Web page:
Instead I think: Why not just accept that with time and use things will get downgraded to lesser purposes, without having to hide the fact that they have become stained or worn?
That is, "creative reuse" doesn't necessarily require fancying things up: Not everything needs to be a silk purse. A sow's ear is good for its purpose. A dishrag doesn't need a doily embellishment.
This is what I had in mind recently when I made some dish towels from an old tablecloth that belonged to my grandparents. It was given to them as a wedding present, so it must be almost 75 years old, can you imagine?
It's pretty threadbare -- even worn through in spots -- and not really in good enough shape to use as a tablecloth, even for a picnic.
But it's super soft and the color scheme is pretty, and I thought the fabric might have some life in it yet.
I might not have dared to do this on my own, but fortunately my mother views her mother-in-law's possessions less reverently than I view my grandmother's. >:-)> (<--Devil smiley)
This was a very simple project: I just cut the cloth into six roughly equal sections, using the grid pattern of the fabric as a guide, and hemmed the raw edges. I thought about using this project as an opportunity to learn how to make mitered corners...but in the end I didn't bother.
I have to admit that some parts of the fabric are in worse shape than I had realized. I should probably patch some of those holes (NOT with a doily!). So this project might end up being more a meditation on wear and reuse than an actual source of new dish towels.
On the other hand, while the fabric itself may not be in much better condition than our existing kitchen linens, these towels are a lot more absorbent. I prefer them from an aesthetic perspective too, for their soft colors and uniform pattern. Perhaps most of all, I like the way these towels give me the chance to ponder the history of objects as I go about my everyday life.
*Not to be confused with "lipstick on Pig," which is what my daughter heard when she heard me say the phrase recently. Pig, of course, being the name of Ron Weasley's owl. Actually, I think "lipstick on Pig" should be a saying, too. It would mean something along the lines of "gilding the lily," but rather than indicating an attempt to improve on perfection, it would signify an attempt to prettify something for which prettification is irrelevant. So, a cross between "gilding the lily" and "like a fish needs a bicycle." So now you'll know what I mean when I use the phrase in everyday conversation, which I absolutely plan to do.
Saturday, March 12, 2016
(This post contains affiliate links.)
Spring is definitely on the way, but here in Seattle the seasonal transition involves quite a bit of dithering on the part of the weather. Here are four things -- slightly random, but they all hang together for me somehow -- we have been enjoying while we wait out the frigid rain squalls.
1. Julia Rothman's Nature Anatomy (Amazon | Powell's )was an impulse purchase, of the "I'm buying this for my kid, no really" variety. In this case though I'm happy to say my daughter actually has gotten good use out of it -- in fact she read it cover to cover as if it were a novel. (There's no narrative to it, it's basically just a series of labeled illustrations of various types of animals, habitats, and landforms, with facts delivered in short captions along the way.) A nice reminder of the gorgeous things out there waiting for us when the season turns, and the gorgeous words available to us in the meantime.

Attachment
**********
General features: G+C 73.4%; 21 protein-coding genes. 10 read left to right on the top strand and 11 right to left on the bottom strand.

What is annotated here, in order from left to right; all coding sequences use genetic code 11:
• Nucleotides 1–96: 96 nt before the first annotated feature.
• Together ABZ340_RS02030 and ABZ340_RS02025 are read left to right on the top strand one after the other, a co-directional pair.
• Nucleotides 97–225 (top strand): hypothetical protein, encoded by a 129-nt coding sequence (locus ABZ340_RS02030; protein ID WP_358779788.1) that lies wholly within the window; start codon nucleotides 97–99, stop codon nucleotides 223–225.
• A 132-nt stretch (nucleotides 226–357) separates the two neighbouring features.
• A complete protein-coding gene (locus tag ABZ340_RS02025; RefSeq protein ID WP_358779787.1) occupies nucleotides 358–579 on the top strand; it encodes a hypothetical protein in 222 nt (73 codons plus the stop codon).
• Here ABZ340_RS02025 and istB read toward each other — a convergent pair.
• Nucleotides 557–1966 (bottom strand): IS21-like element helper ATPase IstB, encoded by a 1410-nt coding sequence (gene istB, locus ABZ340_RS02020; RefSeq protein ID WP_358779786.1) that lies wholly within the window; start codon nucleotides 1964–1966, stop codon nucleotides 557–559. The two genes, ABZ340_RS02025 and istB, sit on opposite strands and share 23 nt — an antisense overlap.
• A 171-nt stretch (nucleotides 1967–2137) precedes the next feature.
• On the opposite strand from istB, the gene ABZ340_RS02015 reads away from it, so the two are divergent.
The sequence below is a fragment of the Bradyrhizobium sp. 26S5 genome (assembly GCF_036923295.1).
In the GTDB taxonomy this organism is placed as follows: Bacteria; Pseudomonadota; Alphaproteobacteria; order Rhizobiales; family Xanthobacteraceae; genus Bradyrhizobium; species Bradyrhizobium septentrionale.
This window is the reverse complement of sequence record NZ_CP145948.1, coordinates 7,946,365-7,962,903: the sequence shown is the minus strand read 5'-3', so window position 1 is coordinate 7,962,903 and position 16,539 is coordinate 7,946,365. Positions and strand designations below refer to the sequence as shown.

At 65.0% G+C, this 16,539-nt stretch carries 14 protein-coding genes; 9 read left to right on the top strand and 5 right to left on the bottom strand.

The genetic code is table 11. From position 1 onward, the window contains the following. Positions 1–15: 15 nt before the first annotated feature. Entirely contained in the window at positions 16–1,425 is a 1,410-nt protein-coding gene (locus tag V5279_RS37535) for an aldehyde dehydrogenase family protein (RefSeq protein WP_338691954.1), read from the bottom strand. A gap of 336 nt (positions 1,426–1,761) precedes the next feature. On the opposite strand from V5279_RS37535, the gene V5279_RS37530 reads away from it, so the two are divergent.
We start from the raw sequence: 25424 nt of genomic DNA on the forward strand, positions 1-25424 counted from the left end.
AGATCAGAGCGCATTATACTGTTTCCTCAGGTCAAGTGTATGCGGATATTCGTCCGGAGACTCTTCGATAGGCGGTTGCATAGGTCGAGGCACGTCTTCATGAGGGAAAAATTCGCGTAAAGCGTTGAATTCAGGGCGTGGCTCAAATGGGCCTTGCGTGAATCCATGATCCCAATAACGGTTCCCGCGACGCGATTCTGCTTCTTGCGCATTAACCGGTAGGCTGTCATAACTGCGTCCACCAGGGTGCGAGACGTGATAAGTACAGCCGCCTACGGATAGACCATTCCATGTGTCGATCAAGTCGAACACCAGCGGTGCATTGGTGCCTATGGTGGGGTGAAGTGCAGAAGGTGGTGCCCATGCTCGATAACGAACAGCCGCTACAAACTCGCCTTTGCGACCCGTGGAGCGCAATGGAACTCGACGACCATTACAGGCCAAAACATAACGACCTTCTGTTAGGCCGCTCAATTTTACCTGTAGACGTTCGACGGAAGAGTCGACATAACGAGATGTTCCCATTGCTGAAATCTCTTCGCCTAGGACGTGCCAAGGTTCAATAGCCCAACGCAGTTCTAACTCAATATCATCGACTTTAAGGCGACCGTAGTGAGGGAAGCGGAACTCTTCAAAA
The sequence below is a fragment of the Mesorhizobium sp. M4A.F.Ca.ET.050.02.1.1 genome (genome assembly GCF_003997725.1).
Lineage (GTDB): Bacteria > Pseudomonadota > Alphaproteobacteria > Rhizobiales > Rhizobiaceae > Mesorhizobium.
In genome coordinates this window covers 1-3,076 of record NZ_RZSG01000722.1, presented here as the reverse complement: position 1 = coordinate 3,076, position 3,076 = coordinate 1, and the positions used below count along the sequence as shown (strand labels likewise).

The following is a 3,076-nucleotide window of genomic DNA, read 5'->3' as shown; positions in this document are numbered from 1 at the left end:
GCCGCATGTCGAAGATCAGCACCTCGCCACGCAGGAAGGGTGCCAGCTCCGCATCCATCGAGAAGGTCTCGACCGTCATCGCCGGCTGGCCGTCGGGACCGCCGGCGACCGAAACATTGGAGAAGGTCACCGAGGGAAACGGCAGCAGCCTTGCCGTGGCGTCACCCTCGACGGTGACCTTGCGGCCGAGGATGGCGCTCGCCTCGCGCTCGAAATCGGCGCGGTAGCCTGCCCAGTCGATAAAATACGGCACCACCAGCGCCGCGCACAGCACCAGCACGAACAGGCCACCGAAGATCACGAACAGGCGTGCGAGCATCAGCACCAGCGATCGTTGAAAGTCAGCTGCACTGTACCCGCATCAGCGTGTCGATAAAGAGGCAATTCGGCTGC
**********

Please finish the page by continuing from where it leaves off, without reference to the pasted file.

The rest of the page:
2. I've set myself a goal of reading a book a month this year, inspired by this post from Wait But Why that I mentioned in the comment section of one of my posts a while back. In the post, writer Tim Urban visualizes the number of times he is likely to do various things in the amount of his life that is left to him (assuming -- knock on wood -- a 90-year lifespan). I found the bit about books especially sobering:
"I read about five books a year, so even though it feels like I’ll read an endless number of books in the future, I actually have to choose only 300 of all the books out there to read and accept that I’ll sign off for eternity without knowing what goes on in all the rest."
Even more so because since my daughter was born over 8 years ago I have only read a handful of books. I've plowed through a fair number of New Yorker articles, sure, and quite a few blog posts (of course, it goes without saying, some lovely and thoughtful ones!). But books? Seriously, maybe one per year. (I blame time confetti.) One book per month probably seems like a laughably low bar to some of you, but better to start somewhere.
February's book was The Wolf Wilder (Amazon | Powell's), a middle-grade novel about a twelve-year-old girl in late-Tsarist Russia who teaches wolves formerly kept as pets by aristocrats to be wild again, and the struggles that ensue when she and her mother run afoul of the cruel and powerful General Rakov. I recently came across a description of middle grade novels as basically poetry without the pretension -- the idea being that they often contain beautiful language and figures of speech, but you don't have to stress out about whether or not you're "getting it." The Wolf Wilder illustrates that well: "The sky was the blue of winter palaces. The snow stretched, untouched, for miles and the half-grown trees dipped like praying polar bears." You might even begin to wish that winter wouldn't end after all.